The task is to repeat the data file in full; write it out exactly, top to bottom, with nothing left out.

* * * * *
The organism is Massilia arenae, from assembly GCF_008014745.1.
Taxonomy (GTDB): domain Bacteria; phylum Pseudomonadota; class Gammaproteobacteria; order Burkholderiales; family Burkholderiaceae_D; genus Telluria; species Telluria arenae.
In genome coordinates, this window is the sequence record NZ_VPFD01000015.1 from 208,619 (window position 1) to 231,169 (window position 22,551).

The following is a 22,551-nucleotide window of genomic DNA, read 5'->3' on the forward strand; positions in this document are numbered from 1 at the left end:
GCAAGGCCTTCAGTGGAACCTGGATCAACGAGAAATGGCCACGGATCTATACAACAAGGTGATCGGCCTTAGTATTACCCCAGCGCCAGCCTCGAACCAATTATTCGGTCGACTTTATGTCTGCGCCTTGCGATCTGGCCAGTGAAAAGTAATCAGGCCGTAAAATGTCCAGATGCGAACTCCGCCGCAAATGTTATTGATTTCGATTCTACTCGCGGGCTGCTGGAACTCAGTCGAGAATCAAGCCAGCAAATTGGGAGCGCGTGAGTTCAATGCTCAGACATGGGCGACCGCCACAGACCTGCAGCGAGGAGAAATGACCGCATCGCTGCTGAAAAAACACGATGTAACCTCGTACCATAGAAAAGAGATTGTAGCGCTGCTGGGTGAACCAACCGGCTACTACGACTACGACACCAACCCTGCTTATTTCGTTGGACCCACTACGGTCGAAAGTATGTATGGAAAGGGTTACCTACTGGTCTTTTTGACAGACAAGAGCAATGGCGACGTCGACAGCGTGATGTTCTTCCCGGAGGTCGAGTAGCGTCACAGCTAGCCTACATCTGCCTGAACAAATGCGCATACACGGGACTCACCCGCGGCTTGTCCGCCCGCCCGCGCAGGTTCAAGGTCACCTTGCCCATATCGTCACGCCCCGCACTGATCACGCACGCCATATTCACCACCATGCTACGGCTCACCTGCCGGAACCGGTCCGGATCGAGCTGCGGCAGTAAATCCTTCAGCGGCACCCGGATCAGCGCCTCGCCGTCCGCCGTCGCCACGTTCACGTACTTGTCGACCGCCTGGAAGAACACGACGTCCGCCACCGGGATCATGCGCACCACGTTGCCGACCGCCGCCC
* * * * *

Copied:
The organism is Massilia arenae, from assembly GCF_008014745.1.
Taxonomy (GTDB): domain Bacteria; phylum Pseudomonadota; class Gammaproteobacteria; order Burkholderiales; family Burkholderiaceae_D; genus Telluria; species Telluria arenae.
In genome coordinates, this window is the sequence record NZ_VPFD01000015.1 from 208,619 (window position 1) to 231,169 (window position 22,551).

The following is a 22,551-nucleotide window of genomic DNA, read 5'->3' on the forward strand; positions in this document are numbered from 1 at the left end:
GCAAGGCCTTCAGTGGAACCTGGATCAACGAGAAATGGCCACGGATCTATACAACAAGGTGATCGGCCTTAGTATTACCCCAGCGCCAGCCTCGAACCAATTATTCGGTCGACTTTATGTCTGCGCCTTGCGATCTGGCCAGTGAAAAGTAATCAGGCCGTAAAATGTCCAGATGCGAACTCCGCCGCAAATGTTATTGATTTCGATTCTACTCGCGGGCTGCTGGAACTCAGTCGAGAATCAAGCCAGCAAATTGGGAGCGCGTGAGTTCAATGCTCAGACATGGGCGACCGCCACAGACCTGCAGCGAGGAGAAATGACCGCATCGCTGCTGAAAAAACACGATGTAACCTCGTACCATAGAAAAGAGATTGTAGCGCTGCTGGGTGAACCAACCGGCTACTACGACTACGACACCAACCCTGCTTATTTCGTTGGACCCACTACGGTCGAAAGTATGTATGGAAAGGGTTACCTACTGGTCTTTTTGACAGACAAGAGCAATGGCGACGTCGACAGCGTGATGTTCTTCCCGGAGGTCGAGTAGCGTCACAGCTAGCCTACATCTGCCTGAACAAATGCGCATACACGGGACTCACCCGCGGCTTGTCCGCCCGCCCGCGCAGGTTCAAGGTCACCTTGCCCATATCGTCACGCCCCGCACTGATCACGCACGCCATATTCACCACCATGCTACGGCTCACCTGCCGGAACCGGTCCGGATCGAGCTGCGGCAGTAAATCCTTCAGCGGCACCCGGATCAGCGCCTCGCCGTCCGCCGTCGCCACGTTCACGTACTTGTCGACCGCCTGGAAGAACACGACGTCCGCCACCGGGATCATGCGCACCACGTTGCCGACCGCCGCCC